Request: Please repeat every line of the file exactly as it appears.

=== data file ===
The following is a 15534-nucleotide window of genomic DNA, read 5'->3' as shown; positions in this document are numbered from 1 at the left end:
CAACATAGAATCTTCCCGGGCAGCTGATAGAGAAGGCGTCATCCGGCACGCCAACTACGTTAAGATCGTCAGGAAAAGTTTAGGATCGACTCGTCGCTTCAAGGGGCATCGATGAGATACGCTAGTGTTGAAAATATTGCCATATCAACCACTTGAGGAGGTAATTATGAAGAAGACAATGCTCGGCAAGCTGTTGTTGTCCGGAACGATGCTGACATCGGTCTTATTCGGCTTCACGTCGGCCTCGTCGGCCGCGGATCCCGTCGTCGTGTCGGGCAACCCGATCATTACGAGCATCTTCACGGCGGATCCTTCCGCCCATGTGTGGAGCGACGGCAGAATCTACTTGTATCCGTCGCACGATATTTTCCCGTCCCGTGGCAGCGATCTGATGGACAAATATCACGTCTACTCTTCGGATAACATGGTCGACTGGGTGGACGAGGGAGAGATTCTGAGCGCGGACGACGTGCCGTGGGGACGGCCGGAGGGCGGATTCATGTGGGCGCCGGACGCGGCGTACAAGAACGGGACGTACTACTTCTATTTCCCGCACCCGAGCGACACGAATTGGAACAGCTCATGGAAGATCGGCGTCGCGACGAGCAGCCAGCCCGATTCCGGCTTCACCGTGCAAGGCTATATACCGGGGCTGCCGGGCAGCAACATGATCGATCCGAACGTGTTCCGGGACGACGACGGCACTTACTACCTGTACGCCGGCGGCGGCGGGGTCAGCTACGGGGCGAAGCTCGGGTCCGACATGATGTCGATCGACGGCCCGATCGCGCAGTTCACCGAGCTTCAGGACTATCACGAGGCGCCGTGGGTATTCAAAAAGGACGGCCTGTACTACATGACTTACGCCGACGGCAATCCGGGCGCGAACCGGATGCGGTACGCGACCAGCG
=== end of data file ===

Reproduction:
The following is a 15534-nucleotide window of genomic DNA, read 5'->3' as shown; positions in this document are numbered from 1 at the left end:
CAACATAGAATCTTCCCGGGCAGCTGATAGAGAAGGCGTCATCCGGCACGCCAACTACGTTAAGATCGTCAGGAAAAGTTTAGGATCGACTCGTCGCTTCAAGGGGCATCGATGAGATACGCTAGTGTTGAAAATATTGCCATATCAACCACTTGAGGAGGTAATTATGAAGAAGACAATGCTCGGCAAGCTGTTGTTGTCCGGAACGATGCTGACATCGGTCTTATTCGGCTTCACGTCGGCCTCGTCGGCCGCGGATCCCGTCGTCGTGTCGGGCAACCCGATCATTACGAGCATCTTCACGGCGGATCCTTCCGCCCATGTGTGGAGCGACGGCAGAATCTACTTGTATCCGTCGCACGATATTTTCCCGTCCCGTGGCAGCGATCTGATGGACAAATATCACGTCTACTCTTCGGATAACATGGTCGACTGGGTGGACGAGGGAGAGATTCTGAGCGCGGACGACGTGCCGTGGGGACGGCCGGAGGGCGGATTCATGTGGGCGCCGGACGCGGCGTACAAGAACGGGACGTACTACTTCTATTTCCCGCACCCGAGCGACACGAATTGGAACAGCTCATGGAAGATCGGCGTCGCGACGAGCAGCCAGCCCGATTCCGGCTTCACCGTGCAAGGCTATATACCGGGGCTGCCGGGCAGCAACATGATCGATCCGAACGTGTTCCGGGACGACGACGGCACTTACTACCTGTACGCCGGCGGCGGCGGGGTCAGCTACGGGGCGAAGCTCGGGTCCGACATGATGTCGATCGACGGCCCGATCGCGCAGTTCACCGAGCTTCAGGACTATCACGAGGCGCCGTGGGTATTCAAAAAGGACGGCCTGTACTACATGACTTACGCCGACGGCAATCCGGGCGCGAACCGGATGCGGTACGCGACCAGCG